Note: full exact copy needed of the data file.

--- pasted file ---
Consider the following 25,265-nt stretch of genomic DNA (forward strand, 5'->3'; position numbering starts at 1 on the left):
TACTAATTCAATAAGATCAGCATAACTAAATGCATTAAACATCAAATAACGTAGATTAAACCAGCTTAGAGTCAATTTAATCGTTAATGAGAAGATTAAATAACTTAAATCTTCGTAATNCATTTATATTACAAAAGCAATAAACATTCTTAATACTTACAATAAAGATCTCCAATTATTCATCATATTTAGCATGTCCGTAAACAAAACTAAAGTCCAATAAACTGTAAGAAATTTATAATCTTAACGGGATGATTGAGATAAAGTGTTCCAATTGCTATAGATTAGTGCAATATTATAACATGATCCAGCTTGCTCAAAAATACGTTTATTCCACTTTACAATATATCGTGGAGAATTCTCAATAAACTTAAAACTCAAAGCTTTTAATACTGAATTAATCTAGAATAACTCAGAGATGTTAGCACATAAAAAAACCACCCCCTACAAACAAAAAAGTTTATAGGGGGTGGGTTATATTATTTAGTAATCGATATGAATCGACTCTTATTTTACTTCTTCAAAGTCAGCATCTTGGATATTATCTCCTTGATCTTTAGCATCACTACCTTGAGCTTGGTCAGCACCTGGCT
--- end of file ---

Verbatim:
Consider the following 25,265-nt stretch of genomic DNA (forward strand, 5'->3'; position numbering starts at 1 on the left):
TACTAATTCAATAAGATCAGCATAACTAAATGCATTAAACATCAAATAACGTAGATTAAACCAGCTTAGAGTCAATTTAATCGTTAATGAGAAGATTAAATAACTTAAATCTTCGTAATNCATTTATATTACAAAAGCAATAAACATTCTTAATACTTACAATAAAGATCTCCAATTATTCATCATATTTAGCATGTCCGTAAACAAAACTAAAGTCCAATAAACTGTAAGAAATTTATAATCTTAACGGGATGATTGAGATAAAGTGTTCCAATTGCTATAGATTAGTGCAATATTATAACATGATCCAGCTTGCTCAAAAATACGTTTATTCCACTTTACAATATATCGTGGAGAATTCTCAATAAACTTAAAACTCAAAGCTTTTAATACTGAATTAATCTAGAATAACTCAGAGATGTTAGCACATAAAAAAACCACCCCCTACAAACAAAAAAGTTTATAGGGGGTGGGTTATATTATTTAGTAATCGATATGAATCGACTCTTATTTTACTTCTTCAAAGTCAGCATCTTGGATATTATCTCCTTGATCTTTAGCATCACTACCTTGAGCTTGGTCAGCACCTGGCT